Today, individuals everywhere are making a permanent mark of their activities every single day. Whether it’s through cellphone texts, emails, Twitter, or Facebook posts, people can be tracked more so today than ever before. However, an article featured by the New York Times highlights some interesting information about surveillance surrounding electronic technology that many consumers are most likely unaware of.
Under the Electronic Communications and Privacy Act (EPCA), judges are allowed to grant requests for an individual’s cellphone or email records without probable cause as long as the request is not seeking the contents of the communications.
For instance, a government official who seeks to confirm that a call on a cellphone took place on a given date or certain location doesn’t need to establish probable cause.
“Unless criminal charges are filed, law-abiding citizens will never know that the government has accessed their e-mails, text messages, Facebook, Twitter accounts, or cellphone records,” Federal District Court Judge Steven W. Smith points out.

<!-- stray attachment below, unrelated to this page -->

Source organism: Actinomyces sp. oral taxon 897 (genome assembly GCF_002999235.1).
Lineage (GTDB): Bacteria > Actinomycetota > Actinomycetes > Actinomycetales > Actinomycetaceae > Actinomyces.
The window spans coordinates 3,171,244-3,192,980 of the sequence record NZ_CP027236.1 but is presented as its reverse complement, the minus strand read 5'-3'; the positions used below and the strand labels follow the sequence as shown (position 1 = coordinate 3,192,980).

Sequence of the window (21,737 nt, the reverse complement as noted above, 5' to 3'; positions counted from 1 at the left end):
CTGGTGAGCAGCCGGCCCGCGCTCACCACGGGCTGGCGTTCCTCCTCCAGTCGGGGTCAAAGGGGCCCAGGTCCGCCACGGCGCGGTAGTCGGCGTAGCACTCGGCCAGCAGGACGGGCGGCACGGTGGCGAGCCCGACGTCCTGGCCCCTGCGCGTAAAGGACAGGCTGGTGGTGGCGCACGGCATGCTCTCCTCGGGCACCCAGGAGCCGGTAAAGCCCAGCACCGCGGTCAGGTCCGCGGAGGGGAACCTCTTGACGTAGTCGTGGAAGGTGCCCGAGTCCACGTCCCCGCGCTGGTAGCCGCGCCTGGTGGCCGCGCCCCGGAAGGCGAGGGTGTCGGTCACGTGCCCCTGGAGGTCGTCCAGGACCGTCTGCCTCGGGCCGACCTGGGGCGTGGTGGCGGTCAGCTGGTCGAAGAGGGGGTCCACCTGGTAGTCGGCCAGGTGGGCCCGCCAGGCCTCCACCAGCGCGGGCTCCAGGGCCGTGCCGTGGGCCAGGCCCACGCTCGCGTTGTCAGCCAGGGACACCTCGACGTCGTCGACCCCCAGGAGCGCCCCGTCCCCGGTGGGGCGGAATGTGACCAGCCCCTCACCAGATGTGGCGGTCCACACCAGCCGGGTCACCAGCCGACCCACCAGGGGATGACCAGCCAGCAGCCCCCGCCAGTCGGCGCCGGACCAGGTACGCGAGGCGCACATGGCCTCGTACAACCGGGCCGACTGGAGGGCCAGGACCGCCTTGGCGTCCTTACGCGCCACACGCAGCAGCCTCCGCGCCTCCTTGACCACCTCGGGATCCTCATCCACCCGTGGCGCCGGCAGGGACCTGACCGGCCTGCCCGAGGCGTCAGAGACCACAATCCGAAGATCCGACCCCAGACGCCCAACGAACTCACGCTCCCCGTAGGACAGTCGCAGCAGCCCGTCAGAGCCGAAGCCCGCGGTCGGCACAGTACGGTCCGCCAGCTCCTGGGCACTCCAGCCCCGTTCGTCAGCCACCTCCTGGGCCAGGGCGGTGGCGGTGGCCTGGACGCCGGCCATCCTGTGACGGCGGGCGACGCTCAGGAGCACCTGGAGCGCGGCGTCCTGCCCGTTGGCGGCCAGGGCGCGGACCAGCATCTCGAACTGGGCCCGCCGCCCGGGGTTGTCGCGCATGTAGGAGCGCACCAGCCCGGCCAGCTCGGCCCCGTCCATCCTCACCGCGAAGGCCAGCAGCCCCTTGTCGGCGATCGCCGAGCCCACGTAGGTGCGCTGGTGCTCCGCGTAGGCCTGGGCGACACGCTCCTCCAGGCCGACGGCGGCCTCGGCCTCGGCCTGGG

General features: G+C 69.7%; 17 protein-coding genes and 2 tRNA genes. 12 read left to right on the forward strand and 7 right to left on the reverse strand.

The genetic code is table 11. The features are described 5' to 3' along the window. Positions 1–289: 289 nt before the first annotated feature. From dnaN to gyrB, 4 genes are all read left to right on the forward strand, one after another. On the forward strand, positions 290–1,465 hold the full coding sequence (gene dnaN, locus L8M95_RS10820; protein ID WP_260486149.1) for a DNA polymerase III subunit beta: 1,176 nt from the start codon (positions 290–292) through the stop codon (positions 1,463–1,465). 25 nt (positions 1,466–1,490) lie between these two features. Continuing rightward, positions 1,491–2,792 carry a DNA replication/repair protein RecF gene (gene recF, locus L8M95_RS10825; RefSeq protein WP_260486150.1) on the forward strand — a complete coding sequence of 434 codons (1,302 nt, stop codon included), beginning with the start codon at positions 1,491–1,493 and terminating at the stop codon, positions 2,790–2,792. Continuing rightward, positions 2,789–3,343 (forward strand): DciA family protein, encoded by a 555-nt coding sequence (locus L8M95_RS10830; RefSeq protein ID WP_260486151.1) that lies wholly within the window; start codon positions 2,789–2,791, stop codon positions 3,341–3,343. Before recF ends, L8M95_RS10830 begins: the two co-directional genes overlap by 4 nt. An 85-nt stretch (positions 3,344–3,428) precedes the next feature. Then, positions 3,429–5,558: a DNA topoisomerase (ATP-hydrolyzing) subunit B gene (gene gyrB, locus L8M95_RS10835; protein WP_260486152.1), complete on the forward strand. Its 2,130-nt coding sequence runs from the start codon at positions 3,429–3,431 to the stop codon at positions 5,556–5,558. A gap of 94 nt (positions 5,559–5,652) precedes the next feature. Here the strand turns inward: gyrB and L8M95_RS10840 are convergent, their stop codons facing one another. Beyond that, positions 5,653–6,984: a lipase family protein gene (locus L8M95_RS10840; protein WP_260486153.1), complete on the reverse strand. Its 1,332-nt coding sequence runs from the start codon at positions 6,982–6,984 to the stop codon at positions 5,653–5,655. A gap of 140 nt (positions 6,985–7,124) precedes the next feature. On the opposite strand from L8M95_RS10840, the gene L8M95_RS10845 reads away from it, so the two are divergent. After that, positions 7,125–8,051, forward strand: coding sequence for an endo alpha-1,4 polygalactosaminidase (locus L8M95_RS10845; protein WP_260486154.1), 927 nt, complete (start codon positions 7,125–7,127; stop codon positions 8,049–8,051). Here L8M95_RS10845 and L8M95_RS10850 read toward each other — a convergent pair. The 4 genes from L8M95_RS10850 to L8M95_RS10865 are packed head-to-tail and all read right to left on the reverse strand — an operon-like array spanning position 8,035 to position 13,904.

Generally, the U.S. Constitution aims to protect an individual’s right to privacy and scrutiny by the government, particularly for criminal proceedings when a person’s freedom and liberty are on the line.
However, the Electronic Communications and Privacy Act seems to side-step this protection.
Judge Smith says that individuals whose records have been scrutinized should be informed. In an article soon to be published in The Harvard Law and Policy Review, he wrote about the importance for information to be collected to “allow the press and public to better understand the extent of government intrusion into our digital lives.”
It remains to be seen whether the Electronic Communications and Privacy Act will ever be changed.
In the past six years alone, authorities made over a million requests from cellphone carriers for subscriber information in connection with a criminal investigation.
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